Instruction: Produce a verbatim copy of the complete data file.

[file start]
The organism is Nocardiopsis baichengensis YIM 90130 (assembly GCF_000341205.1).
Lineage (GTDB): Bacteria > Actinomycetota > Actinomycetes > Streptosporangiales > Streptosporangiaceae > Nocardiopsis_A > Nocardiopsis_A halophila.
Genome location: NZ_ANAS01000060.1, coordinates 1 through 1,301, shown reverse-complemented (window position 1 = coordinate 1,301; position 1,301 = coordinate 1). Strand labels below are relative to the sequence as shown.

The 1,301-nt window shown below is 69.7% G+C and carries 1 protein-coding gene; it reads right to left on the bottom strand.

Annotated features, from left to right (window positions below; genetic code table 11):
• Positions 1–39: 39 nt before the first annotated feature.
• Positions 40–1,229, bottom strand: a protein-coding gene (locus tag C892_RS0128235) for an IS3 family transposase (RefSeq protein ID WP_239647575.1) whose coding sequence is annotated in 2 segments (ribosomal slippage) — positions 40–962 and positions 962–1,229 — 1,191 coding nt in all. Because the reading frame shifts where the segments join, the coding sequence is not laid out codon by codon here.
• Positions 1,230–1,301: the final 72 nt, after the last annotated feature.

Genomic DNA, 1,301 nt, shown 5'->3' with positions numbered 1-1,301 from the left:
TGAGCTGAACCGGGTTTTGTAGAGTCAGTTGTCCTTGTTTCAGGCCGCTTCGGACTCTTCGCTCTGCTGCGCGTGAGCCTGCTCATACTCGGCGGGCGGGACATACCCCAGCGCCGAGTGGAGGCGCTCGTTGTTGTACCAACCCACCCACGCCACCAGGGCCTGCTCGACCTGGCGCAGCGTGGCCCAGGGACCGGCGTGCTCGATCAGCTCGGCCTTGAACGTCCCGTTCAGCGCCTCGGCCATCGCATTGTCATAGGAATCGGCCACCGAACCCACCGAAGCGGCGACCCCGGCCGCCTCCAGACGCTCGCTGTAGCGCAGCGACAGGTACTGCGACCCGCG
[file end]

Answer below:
The organism is Nocardiopsis baichengensis YIM 90130 (assembly GCF_000341205.1).
Lineage (GTDB): Bacteria > Actinomycetota > Actinomycetes > Streptosporangiales > Streptosporangiaceae > Nocardiopsis_A > Nocardiopsis_A halophila.
Genome location: NZ_ANAS01000060.1, coordinates 1 through 1,301, shown reverse-complemented (window position 1 = coordinate 1,301; position 1,301 = coordinate 1). Strand labels below are relative to the sequence as shown.

The 1,301-nt window shown below is 69.7% G+C and carries 1 protein-coding gene; it reads right to left on the bottom strand.

Annotated features, from left to right (window positions below; genetic code table 11):
• Positions 1–39: 39 nt before the first annotated feature.
• Positions 40–1,229, bottom strand: a protein-coding gene (locus tag C892_RS0128235) for an IS3 family transposase (RefSeq protein ID WP_239647575.1) whose coding sequence is annotated in 2 segments (ribosomal slippage) — positions 40–962 and positions 962–1,229 — 1,191 coding nt in all. Because the reading frame shifts where the segments join, the coding sequence is not laid out codon by codon here.
• Positions 1,230–1,301: the final 72 nt, after the last annotated feature.

Genomic DNA, 1,301 nt, shown 5'->3' with positions numbered 1-1,301 from the left:
TGAGCTGAACCGGGTTTTGTAGAGTCAGTTGTCCTTGTTTCAGGCCGCTTCGGACTCTTCGCTCTGCTGCGCGTGAGCCTGCTCATACTCGGCGGGCGGGACATACCCCAGCGCCGAGTGGAGGCGCTCGTTGTTGTACCAACCCACCCACGCCACCAGGGCCTGCTCGACCTGGCGCAGCGTGGCCCAGGGACCGGCGTGCTCGATCAGCTCGGCCTTGAACGTCCCGTTCAGCGCCTCGGCCATCGCATTGTCATAGGAATCGGCCACCGAACCCACCGAAGCGGCGACCCCGGCCGCCTCCAGACGCTCGCTGTAGCGCAGCGACAGGTACTGCGACCCGCG